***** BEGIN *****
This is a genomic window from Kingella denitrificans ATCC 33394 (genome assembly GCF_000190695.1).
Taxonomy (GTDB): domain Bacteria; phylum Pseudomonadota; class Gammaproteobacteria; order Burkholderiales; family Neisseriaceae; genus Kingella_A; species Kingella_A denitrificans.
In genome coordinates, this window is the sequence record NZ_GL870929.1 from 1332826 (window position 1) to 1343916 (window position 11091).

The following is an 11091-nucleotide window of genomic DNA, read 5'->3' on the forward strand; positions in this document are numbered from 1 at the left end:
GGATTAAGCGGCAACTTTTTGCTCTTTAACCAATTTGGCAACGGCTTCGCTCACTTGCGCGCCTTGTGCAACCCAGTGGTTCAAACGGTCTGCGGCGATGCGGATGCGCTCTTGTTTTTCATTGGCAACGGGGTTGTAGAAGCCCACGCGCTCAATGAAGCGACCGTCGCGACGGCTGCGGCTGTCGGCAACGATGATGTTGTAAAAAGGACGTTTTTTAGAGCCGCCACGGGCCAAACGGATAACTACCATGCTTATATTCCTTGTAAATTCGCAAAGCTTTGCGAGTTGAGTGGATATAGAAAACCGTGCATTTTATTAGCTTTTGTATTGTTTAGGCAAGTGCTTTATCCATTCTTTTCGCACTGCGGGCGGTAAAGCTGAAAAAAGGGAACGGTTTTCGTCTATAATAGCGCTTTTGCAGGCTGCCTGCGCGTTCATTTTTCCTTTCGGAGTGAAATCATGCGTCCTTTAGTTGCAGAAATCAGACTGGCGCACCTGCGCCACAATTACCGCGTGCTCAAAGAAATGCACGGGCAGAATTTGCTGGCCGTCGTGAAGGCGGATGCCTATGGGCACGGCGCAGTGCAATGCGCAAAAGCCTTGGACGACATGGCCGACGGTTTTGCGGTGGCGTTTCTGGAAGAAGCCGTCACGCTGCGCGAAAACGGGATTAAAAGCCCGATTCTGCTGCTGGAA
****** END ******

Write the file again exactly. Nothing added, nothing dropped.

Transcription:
This is a genomic window from Kingella denitrificans ATCC 33394 (genome assembly GCF_000190695.1).
Taxonomy (GTDB): domain Bacteria; phylum Pseudomonadota; class Gammaproteobacteria; order Burkholderiales; family Neisseriaceae; genus Kingella_A; species Kingella_A denitrificans.
In genome coordinates, this window is the sequence record NZ_GL870929.1 from 1332826 (window position 1) to 1343916 (window position 11091).

The following is an 11091-nucleotide window of genomic DNA, read 5'->3' on the forward strand; positions in this document are numbered from 1 at the left end:
GGATTAAGCGGCAACTTTTTGCTCTTTAACCAATTTGGCAACGGCTTCGCTCACTTGCGCGCCTTGTGCAACCCAGTGGTTCAAACGGTCTGCGGCGATGCGGATGCGCTCTTGTTTTTCATTGGCAACGGGGTTGTAGAAGCCCACGCGCTCAATGAAGCGACCGTCGCGACGGCTGCGGCTGTCGGCAACGATGATGTTGTAAAAAGGACGTTTTTTAGAGCCGCCACGGGCCAAACGGATAACTACCATGCTTATATTCCTTGTAAATTCGCAAAGCTTTGCGAGTTGAGTGGATATAGAAAACCGTGCATTTTATTAGCTTTTGTATTGTTTAGGCAAGTGCTTTATCCATTCTTTTCGCACTGCGGGCGGTAAAGCTGAAAAAAGGGAACGGTTTTCGTCTATAATAGCGCTTTTGCAGGCTGCCTGCGCGTTCATTTTTCCTTTCGGAGTGAAATCATGCGTCCTTTAGTTGCAGAAATCAGACTGGCGCACCTGCGCCACAATTACCGCGTGCTCAAAGAAATGCACGGGCAGAATTTGCTGGCCGTCGTGAAGGCGGATGCCTATGGGCACGGCGCAGTGCAATGCGCAAAAGCCTTGGACGACATGGCCGACGGTTTTGCGGTGGCGTTTCTGGAAGAAGCCGTCACGCTGCGCGAAAACGGGATTAAAAGCCCGATTCTGCTGCTGGAA